Presentation on theme: "Saving & Investing Achieving Financial Success. What does it mean? Saving Putting money aside for future use Investing Using money so that it earns."— Presentation transcript:
What does it mean? Saving Putting money aside for future use Investing Using money so that it earns income
Why should you save or invest? For major purchases Education, car, home Avoid finance charges For emergencies Unable to work Repair costs No time to arrange loan For retirement Meet expenses Supplement retirement income
Starting Your Savings Program Set a goal Work towards goal Make saving a habit. Decide what to do with savings. Decide how to invest your savings.
Guidelines for Wise Investing Identify available investment options Identify your goals Identify acceptable level of risk for you
Wise Investing – Questions to Ask What is the risk? The possibility you will lose your investment. What is the rate of return? the amount of money it earns (yield ) Expressed as % Fixed-rate (unchanging rate of return) Variable-rate (rate changes) Higher rate of return usually means higher risk
Wise Investing – Questions to Ask How available is the money? Respond to emergencies Liquidity – how quickly it can be converted to cash Should keep some money in highly liquid investments How inflation-proof is the investment? Will earnings keep up with rising costs? Rate of return > inflation rate?
Wise Investing – Questions to Ask Are there tax advantages? Interest on some government bonds is not taxable Mortgage interest/ real estate taxes may be tax deductible Special retirement plans defer taxes until retirement when income is lower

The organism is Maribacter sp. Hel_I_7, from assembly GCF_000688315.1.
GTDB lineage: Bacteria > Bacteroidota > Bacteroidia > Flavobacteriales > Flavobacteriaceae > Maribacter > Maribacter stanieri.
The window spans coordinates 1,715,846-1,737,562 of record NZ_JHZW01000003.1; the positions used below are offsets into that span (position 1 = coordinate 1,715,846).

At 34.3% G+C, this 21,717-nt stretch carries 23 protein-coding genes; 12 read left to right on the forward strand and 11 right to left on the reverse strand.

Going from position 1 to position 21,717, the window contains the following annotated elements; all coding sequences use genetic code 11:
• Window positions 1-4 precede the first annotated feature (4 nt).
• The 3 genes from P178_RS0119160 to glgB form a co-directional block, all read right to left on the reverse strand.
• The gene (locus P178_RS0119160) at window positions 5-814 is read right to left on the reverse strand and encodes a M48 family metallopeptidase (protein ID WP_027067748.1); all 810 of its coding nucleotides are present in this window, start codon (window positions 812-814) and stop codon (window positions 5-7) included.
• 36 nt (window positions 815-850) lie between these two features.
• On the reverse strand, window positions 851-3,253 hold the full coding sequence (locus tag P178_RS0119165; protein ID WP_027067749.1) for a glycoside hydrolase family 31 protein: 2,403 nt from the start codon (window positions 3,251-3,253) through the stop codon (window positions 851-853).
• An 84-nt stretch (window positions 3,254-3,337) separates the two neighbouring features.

Wise Investing – Questions to Ask Will you be comfortable with the investment? Should I take a smaller return for a smaller risk? Should I take a greater risk for a greater return? Will I worry about the safety of the investment? Am I depending on it to fund a future expense? Can I afford to lose all the money I invest? Do I know enough to make an informed decision?
Common Investment Choices Certificate of Deposit Less liquid $ must stay in bank for set time period End date of time period = Maturity Date Higher rate of interest Penalty for early withdrawal Relatively low-risk
Common Investment Choices Securities – investments sold by corporations and governments to finance growth. Stocks – sold by corporations to finance expansion Bonds – issued by corporations or government to borrow large amount of $ for a long time
Stocks - sold by corporations to finance expansion Shareholders Owner of stock earn $ two ways Dividends returns on each share depends on profit & decisions made by board of directors Sale of stock profit - capital gain loss – capital loss
Stocks - Continued 2 types Common all corporations must issue holders help select board of directors holders have voice in mergers, acquisitions and takeovers Holders have no say in dividends or company assets. Preferred stock gives holders certain privileges dividends paid on it first limited voting privileges smaller role in company’s affairs.
Stocks - concluded Stock certificate is proof of ownership Stock broker, pay fee for service Can be risky Mutual funds help limit risk
Bonds Written promises to repay loans Corporate bonds Government bonds Municipal bonds (considered safe investments) Treasury bills (T bills) – 3 months to 1 year Treasury notes – 2 to 10 years Treasury Bonds – 10 or more years No fee to purchase or sell
Real Estate Land and all buildings attached to it Reasons to invest in it vary Considered safe investment by some Represents security to some To make a lot of money To build up equity (difference between value and amount owed on mortgage) Tax advantages Types Home Ownership Income Property Undeveloped Property